Multimodal Musical Stimulation for Healthy Neurocognitive Aging

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Northeastern University

Status

Enrolling

Conditions

Aging

Treatments

Device: Synchrony
Device: Gamma

Study type

Interventional

Funder types

Other

Identifiers

NCT06229093
NortheasternMINDLabMultimodal

Details and patient eligibility

About

This is a Stage I randomized, sham-controlled trial on the effects of multimodal musical stimulation on working memory in aging. Neurologically healthy older and younger adults will be tested on working memory and electroencephalography in the first randomized controlled trial of music as a form of brain stimulation, with multimodal musical stimulation and control stimulation conditions. Results will test the causal role of oscillatory mechanisms of the brain on cognition, and will lay the groundwork to the first musical, neurophysiologically targeted, brain-stimulation device for reversing cognitive decline in aging.

Full description

Music contains amplitude and frequency modulations, rapid changes in acoustic signals that convey meaningful information to the listener. The human brain's ability to receive and interpret meaning from these signals is implemented by networks of neural oscillations: firing patterns of groups of neurons that track the music with rhythmic activity. Neural oscillations in different frequency bands subserve attention and memory, as well as perception and comprehension; they develop over the lifespan and are reduced in aging, especially in dementia. Being able to understand and causally control neural oscillations will have crucial implications for healthy neurocognitive aging. Since music naturally stimulates the brain with its rhythmic content over time, music may be used as a sustainable, naturalistic form of brain stimulation to induce oscillatory in neuronal populations. Furthermore, by inserting gamma-band energy as sensory stimulation during music listening, gamma-band activity may be increased in the brain in a way that is frequency-tuned to the brain's intrinsic network dynamics, thus replacing the decreased neural oscillations that are reduced in aging, and improving memory and cognition in older adults. The hypothesis is that gamma-band modulations inserted in lights, when coupled with music listening, can improve memory in older adults by frequency-tuning to intrinsic individual brain network dynamics. Results will test the causal role of oscillatory mechanisms of the brain on cognition. If successful, this trial will lay the groundwork to the first musical, neurophysiologically targeted, brain-stimulation device for reversing cognitive decline in aging.

Enrollment

100 estimated patients

Sex

All

Ages

18 to 95 years old

Volunteers

Accepts Healthy Volunteers

Inclusion criteria

  • normal or corrected-to-normal vision
  • no more than mild hearing loss
  • no recent history of neurological or psychiatric disorders, including mood disorders or use of medications that may affect cognition or responsiveness to music.

Exclusion criteria

  • moderate or severe hearing loss (40+ dB)
  • visual impairment (including color blindness) that cannot be corrected with glasses or contacts
  • recently changed dosage of cholinesterase inhibitors or psychotropic medication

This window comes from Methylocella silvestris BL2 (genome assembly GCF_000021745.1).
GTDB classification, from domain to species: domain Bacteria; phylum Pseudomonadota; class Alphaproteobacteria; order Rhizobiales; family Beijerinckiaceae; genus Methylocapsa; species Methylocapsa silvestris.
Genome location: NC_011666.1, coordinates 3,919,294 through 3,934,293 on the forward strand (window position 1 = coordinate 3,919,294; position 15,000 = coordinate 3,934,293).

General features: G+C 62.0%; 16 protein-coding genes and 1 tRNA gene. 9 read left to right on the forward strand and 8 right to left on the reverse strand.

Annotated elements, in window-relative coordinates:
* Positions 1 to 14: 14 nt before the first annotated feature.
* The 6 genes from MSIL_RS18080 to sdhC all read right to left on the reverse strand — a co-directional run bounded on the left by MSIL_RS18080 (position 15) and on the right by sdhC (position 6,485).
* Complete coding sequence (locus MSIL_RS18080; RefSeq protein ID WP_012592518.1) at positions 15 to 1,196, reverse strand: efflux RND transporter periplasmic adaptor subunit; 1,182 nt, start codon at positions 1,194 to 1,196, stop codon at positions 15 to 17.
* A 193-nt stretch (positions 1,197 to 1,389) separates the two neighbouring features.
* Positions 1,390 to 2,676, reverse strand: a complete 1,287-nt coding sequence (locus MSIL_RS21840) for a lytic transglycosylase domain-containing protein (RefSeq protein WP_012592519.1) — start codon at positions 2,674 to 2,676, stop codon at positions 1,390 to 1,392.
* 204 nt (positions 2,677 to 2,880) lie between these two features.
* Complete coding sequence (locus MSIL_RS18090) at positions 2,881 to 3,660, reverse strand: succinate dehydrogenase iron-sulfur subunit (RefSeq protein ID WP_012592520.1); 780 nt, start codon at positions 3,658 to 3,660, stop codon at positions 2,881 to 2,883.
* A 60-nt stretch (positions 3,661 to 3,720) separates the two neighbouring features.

• recent history of psychotic or schizophrenic episodes
  • major neurologic diagnosis or other condition that might impair cognition or confound assessments (dementia, ADRD; Parkinson's disease, stroke, brain injury, epilepsy, or recent cardiovascular or neurovascular event)
  • recent history of serious physical trauma or diagnosis of serious chronic health condition requiring medical treatment and monitoring .

Trial design

Primary purpose

Basic Science

Allocation

Randomized

Interventional model

Parallel Assignment

Masking

Single Blind

100 participants in 2 patient groups

Older Adults (OA)
Sham Comparator group
Description:
The assignment of older adults to OA and OAg will be randomized. The within-subjects factor of stimulation modality includes 2 levels, to be administered in counterbalanced order: Visual (V, i.e., lights-only) and Audiovisual (AV, i.e., music-plus-lights). Each subject will be aware that they are receiving V and AV stimulation, and thus infer that we are comparing these two forms of stimulation and therefore assessing the effects of music. However, and important to the design of this study, all subjects will be blinded with respect to their group assignment; i.e., they will not know, until post-study debriefing, about the other arms of the study, and that the gamma-band stimulation is an active ingredient of the intervention.
Treatment:
Device: Synchrony
Older Adults Gamma (OAg)
Experimental group
Description:
The assignment of older adults to OA and OAg will be randomized. The within-subjects factor of stimulation modality includes 2 levels, to be administered in counterbalanced order: Visual (V, i.e., lights-only) and Audiovisual (AV, i.e., music-plus-lights). Each subject will be aware that they are receiving V and AV stimulation, and thus infer that we are comparing these two forms of stimulation and therefore assessing the effects of music. However, and important to the design of this study, all subjects will be blinded with respect to their group assignment; i.e., they will not know, until post-study debriefing, about the other arms of the study, and that the gamma-band stimulation is an active ingredient of the intervention.
Treatment:
Device: Gamma

Trial contacts and locations

1

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Central trial contact

Psyche Loui, PhD

Data sourced from clinicaltrials.gov

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